Halloween Every Day (for a Month)
By Andrew Neil Cole
Day 4: Creepshow (1982).
Every now and then I’ll hear or read something concerning the difference between a great horror movie and a great Halloween movie. The broad-strokes definition of a great Halloween movie is any horror movie that people look forward to watching around Halloween time. These movies are usually a little more fun and a little less intense, a little more focused on atmosphere and a little less focused on slaughter. Of course, the precise definition of what is and what is not a Halloween movie will change from person to person, but the overall point remains the same: It is possible for a horror movie to be great without being a great Halloween movie, and vice versa. For example, a friend of mine loves The Texas Chainsaw Massacre, but finds the film’s tone much too dark and ominous to be a great Halloween movie. At the same time, this same friend loves the outrageously silly fun of Fright Night (the original 1985 version, of course), but only feels like watching it in the month of October, when the nostalgia factor will be significantly amped up.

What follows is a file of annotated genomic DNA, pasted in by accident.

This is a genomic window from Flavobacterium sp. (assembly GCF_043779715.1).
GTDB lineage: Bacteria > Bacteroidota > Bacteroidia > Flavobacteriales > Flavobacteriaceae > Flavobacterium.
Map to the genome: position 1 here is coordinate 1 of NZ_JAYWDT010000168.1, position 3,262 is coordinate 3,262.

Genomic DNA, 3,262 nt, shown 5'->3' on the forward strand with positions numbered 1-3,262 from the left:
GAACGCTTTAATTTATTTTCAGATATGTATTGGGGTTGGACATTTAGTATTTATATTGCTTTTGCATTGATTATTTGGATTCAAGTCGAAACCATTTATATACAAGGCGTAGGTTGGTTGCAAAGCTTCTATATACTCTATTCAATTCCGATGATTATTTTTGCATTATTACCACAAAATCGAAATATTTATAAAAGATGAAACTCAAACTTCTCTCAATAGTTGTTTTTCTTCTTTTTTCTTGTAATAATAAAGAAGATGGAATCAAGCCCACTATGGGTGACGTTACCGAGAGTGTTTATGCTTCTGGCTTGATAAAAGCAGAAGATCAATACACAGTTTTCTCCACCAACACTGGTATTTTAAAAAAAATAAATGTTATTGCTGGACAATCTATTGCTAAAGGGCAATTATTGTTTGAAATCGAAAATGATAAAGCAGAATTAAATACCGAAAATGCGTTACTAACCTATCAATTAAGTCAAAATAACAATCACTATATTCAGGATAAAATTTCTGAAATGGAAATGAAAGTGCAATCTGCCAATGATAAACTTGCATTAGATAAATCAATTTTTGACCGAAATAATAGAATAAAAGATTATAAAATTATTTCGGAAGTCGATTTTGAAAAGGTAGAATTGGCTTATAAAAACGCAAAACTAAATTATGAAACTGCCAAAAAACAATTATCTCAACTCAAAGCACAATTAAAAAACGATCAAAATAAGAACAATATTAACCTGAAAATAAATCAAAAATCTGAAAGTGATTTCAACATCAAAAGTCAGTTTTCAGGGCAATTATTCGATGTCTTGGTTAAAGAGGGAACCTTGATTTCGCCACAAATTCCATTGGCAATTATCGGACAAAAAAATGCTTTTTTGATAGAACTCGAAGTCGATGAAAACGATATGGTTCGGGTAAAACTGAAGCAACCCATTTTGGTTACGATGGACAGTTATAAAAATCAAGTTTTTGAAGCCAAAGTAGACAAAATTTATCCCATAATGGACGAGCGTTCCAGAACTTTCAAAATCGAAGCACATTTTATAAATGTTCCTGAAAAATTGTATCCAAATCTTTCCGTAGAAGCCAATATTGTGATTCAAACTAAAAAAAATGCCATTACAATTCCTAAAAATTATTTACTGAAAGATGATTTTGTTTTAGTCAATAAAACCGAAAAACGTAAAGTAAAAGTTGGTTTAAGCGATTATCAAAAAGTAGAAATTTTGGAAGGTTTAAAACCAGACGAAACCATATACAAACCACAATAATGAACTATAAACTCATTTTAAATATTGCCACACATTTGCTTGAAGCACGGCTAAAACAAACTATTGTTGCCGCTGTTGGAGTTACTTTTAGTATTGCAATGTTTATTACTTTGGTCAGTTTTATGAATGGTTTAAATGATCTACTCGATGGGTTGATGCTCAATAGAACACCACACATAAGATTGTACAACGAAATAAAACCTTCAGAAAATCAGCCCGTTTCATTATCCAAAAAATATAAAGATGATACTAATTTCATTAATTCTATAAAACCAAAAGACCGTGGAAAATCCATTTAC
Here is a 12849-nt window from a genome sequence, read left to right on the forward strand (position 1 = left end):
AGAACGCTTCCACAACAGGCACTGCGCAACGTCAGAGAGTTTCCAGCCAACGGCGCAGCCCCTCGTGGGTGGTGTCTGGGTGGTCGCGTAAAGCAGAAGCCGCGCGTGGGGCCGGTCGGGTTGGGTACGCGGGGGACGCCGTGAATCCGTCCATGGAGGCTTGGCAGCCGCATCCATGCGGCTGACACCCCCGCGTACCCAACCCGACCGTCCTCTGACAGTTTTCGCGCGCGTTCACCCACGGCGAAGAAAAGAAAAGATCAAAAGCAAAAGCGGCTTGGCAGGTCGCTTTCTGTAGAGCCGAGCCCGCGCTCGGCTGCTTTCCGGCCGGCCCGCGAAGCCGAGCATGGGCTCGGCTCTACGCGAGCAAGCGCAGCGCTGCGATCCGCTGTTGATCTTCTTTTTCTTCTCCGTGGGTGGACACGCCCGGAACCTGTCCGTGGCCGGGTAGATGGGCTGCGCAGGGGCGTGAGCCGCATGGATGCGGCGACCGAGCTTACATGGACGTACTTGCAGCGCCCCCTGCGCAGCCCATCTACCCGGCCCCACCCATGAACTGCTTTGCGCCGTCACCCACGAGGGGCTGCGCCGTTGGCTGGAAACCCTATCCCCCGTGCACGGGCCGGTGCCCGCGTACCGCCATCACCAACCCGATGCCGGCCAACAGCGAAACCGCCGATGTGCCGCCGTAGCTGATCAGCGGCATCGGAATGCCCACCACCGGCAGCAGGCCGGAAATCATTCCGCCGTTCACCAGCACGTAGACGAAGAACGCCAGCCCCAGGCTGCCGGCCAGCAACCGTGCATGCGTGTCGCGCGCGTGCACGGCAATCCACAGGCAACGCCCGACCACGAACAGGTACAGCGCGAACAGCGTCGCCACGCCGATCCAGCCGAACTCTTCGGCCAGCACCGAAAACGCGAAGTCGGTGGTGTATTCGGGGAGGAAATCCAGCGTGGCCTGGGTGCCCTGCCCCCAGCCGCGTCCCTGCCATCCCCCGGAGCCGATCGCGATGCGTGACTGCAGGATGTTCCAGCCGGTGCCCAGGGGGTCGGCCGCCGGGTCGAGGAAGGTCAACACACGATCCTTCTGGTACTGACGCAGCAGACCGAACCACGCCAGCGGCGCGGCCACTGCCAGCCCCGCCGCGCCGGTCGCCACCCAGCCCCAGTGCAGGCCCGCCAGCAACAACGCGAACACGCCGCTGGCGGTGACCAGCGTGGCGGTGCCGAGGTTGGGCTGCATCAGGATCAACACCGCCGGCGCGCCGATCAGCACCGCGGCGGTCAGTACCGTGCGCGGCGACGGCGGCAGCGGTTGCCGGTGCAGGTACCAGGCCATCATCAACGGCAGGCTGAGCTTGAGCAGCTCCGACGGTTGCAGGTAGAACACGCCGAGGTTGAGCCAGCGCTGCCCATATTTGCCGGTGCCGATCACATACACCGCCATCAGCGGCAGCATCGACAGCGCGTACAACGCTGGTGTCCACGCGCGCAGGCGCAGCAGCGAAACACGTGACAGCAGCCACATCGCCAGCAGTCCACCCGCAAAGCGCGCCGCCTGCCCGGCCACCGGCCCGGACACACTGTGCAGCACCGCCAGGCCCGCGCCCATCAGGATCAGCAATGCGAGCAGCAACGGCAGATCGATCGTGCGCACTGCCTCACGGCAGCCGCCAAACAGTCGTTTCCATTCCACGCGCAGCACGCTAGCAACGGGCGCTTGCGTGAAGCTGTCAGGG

Creepshow, at least for me, works as both a great horror movie and a great Halloween movie. Written by Stephen King and directed by George A. Romero, the movie couldn’t have a better pedigree for pure horror, while the subject matter (a portmanteau-style homage to ’50s horror comics) clearly draws on the kind of nostalgia that makes Halloween (and Halloween movies) so much fun. The five short films that define the corpus of the anthology play like a walking tour of a horror-story museum: revenge from the beyond the grave, unstoppable terror from outer space, shambling corpses proving that love never dies, a ravenously wild creature in a crate, and cockroaches by the ton. The film plays out in a series of cleverly crafted, highly stylized vignettes that themselves resemble the panels of the great EC horror comics—canted angles, strikes of purple, blue, pink, and green light, a wraparound voodoo story that includes a skeletal creature leering through a boy’s bedroom window, and animated comic book-style introductions to each story.
For anyone who likes old-school horror tales, Creepshow works like gangbusters, even if, in my opinion, the final story (a cockroach infestation nightmare called “They’re Creeping Up on You”), feels totally unnecessary. Also, I won’t bother blathering on about the outstanding cast, but I will say that it is refreshing to watch an entire anthology film in which none of the stories features sullen teens in peril or angst-ridden vampires.